Change will undoubtedly remain a constant in the Boston area in 2020, but some areas will change more than others due to new development, transit tweaks, and other alterations.
These seven neighborhoods—including five in Boston and one each in Cambridge and Somerville—are likeliest to see the most such change, for better or worse.
Boston officials green-lighted a flurry of a development in Allston toward the end of 2019. This included the six-building Allston Square, which is due to have 100 rental units and 244 condos as well as nearly 13,000 square feet of retail, and the four-building Allston Yards, which will have up to 868 condos and apartments as well as 350,000 square feet of office space.
Then there’s the Harvard-related development (some of which is pictured above). The school in December picked Manhattan-based real estate giant Tishman Speyer to oversee the development of a 14-acre parcel that could be just the tip of the Allston iceberg for Harvard.
East Boston entered 2020 as a microcosm of the larger regional building boom. The neighborhood has slapped on so much development during the past two years, much of it residential, that some locals have pushed for a development moratorium in the neighborhood.
That aside, the real reason to eye Eastie is the potential at Suffolk Downs. The 161-acre former racetrack could end up hosting thousands of homes as well as hundreds of thousands of square feet of office space—and right off the Blue Line (see rendering above). Much of the site lies in Eastie (the rest in Revere), and therefore has the potential to further transform the neighborhood. Key decisions on Suffolk Downs are coming in 2020.
There is a direct connection between the Green Line stop that is expected to open in this Somerville enclave within the next 24 months and the pace of new development in the neighborhood. And there is another straight line from that new development to the ongoing debate about how Union Square should end up looking and feeling post-boom.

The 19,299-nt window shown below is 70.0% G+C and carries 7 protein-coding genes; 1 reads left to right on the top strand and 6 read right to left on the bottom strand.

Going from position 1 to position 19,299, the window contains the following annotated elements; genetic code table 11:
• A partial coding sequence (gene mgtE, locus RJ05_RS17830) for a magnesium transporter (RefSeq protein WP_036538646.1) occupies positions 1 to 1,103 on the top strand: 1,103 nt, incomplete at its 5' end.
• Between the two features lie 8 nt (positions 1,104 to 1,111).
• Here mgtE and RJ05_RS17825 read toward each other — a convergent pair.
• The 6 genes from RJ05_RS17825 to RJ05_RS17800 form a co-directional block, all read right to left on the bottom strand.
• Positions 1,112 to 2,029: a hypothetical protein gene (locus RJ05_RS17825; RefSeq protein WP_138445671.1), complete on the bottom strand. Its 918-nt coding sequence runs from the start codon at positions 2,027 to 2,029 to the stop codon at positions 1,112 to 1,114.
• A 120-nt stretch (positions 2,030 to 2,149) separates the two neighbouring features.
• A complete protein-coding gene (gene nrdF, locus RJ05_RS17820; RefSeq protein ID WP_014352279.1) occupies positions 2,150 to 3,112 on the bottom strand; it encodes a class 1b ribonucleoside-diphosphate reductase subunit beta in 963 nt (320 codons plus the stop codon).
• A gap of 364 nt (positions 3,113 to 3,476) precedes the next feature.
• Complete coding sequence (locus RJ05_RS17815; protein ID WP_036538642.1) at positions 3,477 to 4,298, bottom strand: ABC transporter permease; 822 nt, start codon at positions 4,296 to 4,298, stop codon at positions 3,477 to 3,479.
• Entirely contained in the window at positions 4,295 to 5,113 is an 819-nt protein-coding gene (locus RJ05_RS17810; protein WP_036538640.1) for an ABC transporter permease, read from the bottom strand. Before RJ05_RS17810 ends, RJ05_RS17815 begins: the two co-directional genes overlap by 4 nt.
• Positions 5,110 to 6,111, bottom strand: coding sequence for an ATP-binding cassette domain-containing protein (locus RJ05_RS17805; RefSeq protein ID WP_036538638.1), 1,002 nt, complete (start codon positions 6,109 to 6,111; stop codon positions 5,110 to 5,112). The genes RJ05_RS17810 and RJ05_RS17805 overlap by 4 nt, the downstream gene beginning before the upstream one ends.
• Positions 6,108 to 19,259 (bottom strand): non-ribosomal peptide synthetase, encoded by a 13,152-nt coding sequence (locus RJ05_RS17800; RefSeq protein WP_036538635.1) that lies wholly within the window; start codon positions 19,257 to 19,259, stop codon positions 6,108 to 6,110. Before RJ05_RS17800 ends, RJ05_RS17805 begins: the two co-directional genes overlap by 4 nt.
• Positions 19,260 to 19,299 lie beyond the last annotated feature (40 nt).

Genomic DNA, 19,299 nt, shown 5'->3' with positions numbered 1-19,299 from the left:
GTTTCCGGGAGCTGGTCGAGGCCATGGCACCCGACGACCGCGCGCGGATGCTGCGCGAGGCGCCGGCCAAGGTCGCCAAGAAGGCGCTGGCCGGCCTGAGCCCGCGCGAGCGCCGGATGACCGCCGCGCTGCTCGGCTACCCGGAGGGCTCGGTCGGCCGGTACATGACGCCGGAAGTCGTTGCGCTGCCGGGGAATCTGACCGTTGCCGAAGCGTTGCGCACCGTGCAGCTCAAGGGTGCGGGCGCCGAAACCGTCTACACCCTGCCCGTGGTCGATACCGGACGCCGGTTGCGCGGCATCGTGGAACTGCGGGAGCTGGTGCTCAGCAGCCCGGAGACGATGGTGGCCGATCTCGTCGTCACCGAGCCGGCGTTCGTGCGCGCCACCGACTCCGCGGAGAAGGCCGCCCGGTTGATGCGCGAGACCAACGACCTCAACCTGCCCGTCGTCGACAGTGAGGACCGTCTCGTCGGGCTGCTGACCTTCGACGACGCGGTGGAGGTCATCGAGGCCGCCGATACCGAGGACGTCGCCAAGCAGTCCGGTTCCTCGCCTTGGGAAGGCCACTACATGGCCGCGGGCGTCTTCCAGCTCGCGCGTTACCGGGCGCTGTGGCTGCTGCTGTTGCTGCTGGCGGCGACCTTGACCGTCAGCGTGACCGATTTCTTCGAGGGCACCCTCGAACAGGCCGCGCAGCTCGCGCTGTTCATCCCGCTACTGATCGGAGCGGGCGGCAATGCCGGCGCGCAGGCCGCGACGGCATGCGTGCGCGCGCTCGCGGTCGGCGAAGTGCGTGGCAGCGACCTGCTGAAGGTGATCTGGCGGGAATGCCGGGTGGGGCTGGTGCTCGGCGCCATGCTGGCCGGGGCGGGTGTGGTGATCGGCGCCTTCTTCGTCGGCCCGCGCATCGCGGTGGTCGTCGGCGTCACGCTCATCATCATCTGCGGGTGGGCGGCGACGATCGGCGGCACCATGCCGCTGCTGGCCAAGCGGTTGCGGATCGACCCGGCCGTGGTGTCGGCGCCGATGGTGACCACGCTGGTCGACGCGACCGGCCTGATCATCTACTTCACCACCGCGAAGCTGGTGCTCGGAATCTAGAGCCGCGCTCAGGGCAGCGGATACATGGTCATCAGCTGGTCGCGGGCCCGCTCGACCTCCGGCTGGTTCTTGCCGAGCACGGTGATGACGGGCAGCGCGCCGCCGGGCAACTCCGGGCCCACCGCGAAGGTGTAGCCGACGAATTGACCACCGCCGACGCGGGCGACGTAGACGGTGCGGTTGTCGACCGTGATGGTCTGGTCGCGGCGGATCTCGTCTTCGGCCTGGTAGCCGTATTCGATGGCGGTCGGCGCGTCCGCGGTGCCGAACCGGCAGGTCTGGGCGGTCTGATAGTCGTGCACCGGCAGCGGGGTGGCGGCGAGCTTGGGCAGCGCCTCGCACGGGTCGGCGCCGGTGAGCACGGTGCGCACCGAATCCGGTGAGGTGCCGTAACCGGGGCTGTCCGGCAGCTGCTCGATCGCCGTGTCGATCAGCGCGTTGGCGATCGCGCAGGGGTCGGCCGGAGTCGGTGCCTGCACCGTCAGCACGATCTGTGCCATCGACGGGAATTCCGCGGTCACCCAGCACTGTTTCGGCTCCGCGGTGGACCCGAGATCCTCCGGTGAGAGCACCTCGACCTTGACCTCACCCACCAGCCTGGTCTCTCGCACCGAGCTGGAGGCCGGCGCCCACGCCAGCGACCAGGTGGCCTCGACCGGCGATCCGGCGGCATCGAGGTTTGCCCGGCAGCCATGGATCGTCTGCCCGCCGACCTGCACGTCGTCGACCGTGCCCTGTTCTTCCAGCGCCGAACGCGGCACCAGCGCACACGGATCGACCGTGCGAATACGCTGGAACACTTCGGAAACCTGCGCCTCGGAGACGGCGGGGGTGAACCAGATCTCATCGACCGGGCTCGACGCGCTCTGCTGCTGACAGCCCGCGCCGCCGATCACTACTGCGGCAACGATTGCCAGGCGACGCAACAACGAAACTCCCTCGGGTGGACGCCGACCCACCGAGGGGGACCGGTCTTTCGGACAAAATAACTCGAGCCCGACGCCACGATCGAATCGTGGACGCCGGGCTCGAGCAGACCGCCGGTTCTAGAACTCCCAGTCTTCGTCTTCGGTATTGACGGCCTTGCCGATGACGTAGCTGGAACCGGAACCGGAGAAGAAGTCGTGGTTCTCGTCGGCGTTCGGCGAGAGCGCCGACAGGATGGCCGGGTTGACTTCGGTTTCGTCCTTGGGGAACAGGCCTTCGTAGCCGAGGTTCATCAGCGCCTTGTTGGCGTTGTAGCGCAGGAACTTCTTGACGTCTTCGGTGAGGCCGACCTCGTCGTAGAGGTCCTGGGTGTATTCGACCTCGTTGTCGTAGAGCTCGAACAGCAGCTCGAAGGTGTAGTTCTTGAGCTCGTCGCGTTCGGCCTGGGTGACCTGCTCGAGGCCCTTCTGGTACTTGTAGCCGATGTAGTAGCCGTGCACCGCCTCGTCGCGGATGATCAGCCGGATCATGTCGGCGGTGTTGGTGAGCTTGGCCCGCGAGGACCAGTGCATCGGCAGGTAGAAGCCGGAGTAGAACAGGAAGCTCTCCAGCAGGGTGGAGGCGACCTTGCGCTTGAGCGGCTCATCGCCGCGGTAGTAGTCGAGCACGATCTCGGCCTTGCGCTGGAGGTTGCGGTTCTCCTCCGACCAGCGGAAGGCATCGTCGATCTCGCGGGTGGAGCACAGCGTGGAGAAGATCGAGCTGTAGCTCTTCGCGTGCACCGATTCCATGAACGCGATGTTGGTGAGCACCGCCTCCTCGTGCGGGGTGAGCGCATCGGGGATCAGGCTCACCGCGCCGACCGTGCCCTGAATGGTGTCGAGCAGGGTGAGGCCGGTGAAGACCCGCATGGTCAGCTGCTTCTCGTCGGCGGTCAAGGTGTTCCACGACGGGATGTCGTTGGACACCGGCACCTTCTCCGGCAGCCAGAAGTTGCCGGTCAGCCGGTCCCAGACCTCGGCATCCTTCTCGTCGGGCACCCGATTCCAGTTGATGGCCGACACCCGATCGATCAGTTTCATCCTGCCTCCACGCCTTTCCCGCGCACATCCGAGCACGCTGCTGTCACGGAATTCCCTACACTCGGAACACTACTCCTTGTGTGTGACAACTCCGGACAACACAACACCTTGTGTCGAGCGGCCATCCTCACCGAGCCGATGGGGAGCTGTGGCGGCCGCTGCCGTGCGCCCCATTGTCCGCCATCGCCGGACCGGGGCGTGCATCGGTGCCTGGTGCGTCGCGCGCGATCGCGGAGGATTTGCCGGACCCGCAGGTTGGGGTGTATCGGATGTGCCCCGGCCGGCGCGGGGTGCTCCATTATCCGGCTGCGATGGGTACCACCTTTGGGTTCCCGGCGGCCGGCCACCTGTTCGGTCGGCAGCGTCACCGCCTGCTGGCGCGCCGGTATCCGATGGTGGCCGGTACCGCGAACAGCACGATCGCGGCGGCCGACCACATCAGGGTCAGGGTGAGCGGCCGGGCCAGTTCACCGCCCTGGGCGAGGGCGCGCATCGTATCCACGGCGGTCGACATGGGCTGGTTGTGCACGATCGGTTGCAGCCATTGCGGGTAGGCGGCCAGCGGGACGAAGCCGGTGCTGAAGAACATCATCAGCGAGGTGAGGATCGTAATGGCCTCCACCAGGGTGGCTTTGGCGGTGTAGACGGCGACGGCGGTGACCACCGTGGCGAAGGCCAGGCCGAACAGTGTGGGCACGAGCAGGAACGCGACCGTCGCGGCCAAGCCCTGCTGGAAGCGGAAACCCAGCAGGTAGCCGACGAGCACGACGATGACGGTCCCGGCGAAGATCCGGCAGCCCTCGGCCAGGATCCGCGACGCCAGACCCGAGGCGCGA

Chief among the development is a 15.7-acre project due to produce 2.4 million new square feet. The project—the master planning of which the city awarded to a Chicago-based developer—is expected to be 60 percent commercial and 40 percent residential, with more than 3.5 acres of open space. It also includes a 175,000-square-foot lab building.
Speaking of new Green Line stops, Lechmere Station in East Cambridge is closing in the spring to make way for the T route’s extension through the neighborhood and into Somerville. It will reopen, bigger and better, across the street in early 2021.
Also, the 43-acre Cambridge Crossing, with its approximately 2,400 new housing units and its 100,000 square feet of retail, continues to unfold. And now the CambridgeSide mall appears ready for a major makeover that is supposed to include new housing.
Meanwhile, it’s worth keeping an eye on East Cambridge because it borders Kendall Square, the region’s undisputed tech capital. The former offers a more affordable residential option for workers in the latter.
One of the biggest projects in Boston proper could manifest itself this year in the neighborhood’’s recently renamed Nubian Square area: The city expects to launch another round of bidding for the 7.5-acre site know as Parcel P-3. The site was supposed to host a 1.2 million-square-foot mixed-use development called Tremont Crossing. But that fell apart in 2019 after years of financing troubles.
To give an idea of just how much development Parcel P-3 could host, Tremont Crossing was due to include 727 apartments as well as a new Museum of the National Center of Afro-American Artists as well as a BJ’s Wholesale Club.
Other development in Roxbury includes the pending move of the Benjamin Franklin Institute of Technology from the South End to the 55,000-square-foot former site of the Harrison Supply Company, also in the Nubian area; and Northeastern University is eyeing a surface parking lot at 840 Columbus Avenue for a new dormitory.
At the same time as all of this, the city is working on a redesign of Blue Hill Avenue, which runs through Roxbury, in order to improve bus service, safety, and public space.
The pace of development-driven change in the South End, especially in the area toward where the Mass. Pike meets I-93, has been head-spinning since the Great Recession, adding millions of square feet of residential and commercial space and upending the streetscape and vibe of much of the neighborhood.
And it’s continuing with projects such as the Exchange South End, a 1.6 million-square-foot, four-building technology and life sciences hub carved from the recently demolished Boston Flower Exchange site; the three-building Smith apartment complex on East Dedham Street; and the 101-unit Quinn condo on Harrison Avenue.
Two major developments are percolating in the slender Seaport neighbor. Construction could start this year on a life sciences campus of up to 650,000 square feet at much of the former would-be site of General Electric’s headquarters along Necco Street (the site is pictured above). GE, for its part, has started moving its headquarters to what’s left.
And several acres of parking lot that once belonged to Gillette parent Procter & Gamble is slated to become another life sciences hub of up to 400,000 square feet. That same development is also due to include similar amounts of housing and conventional office space. Both projects are also due to add privately owned public spaces.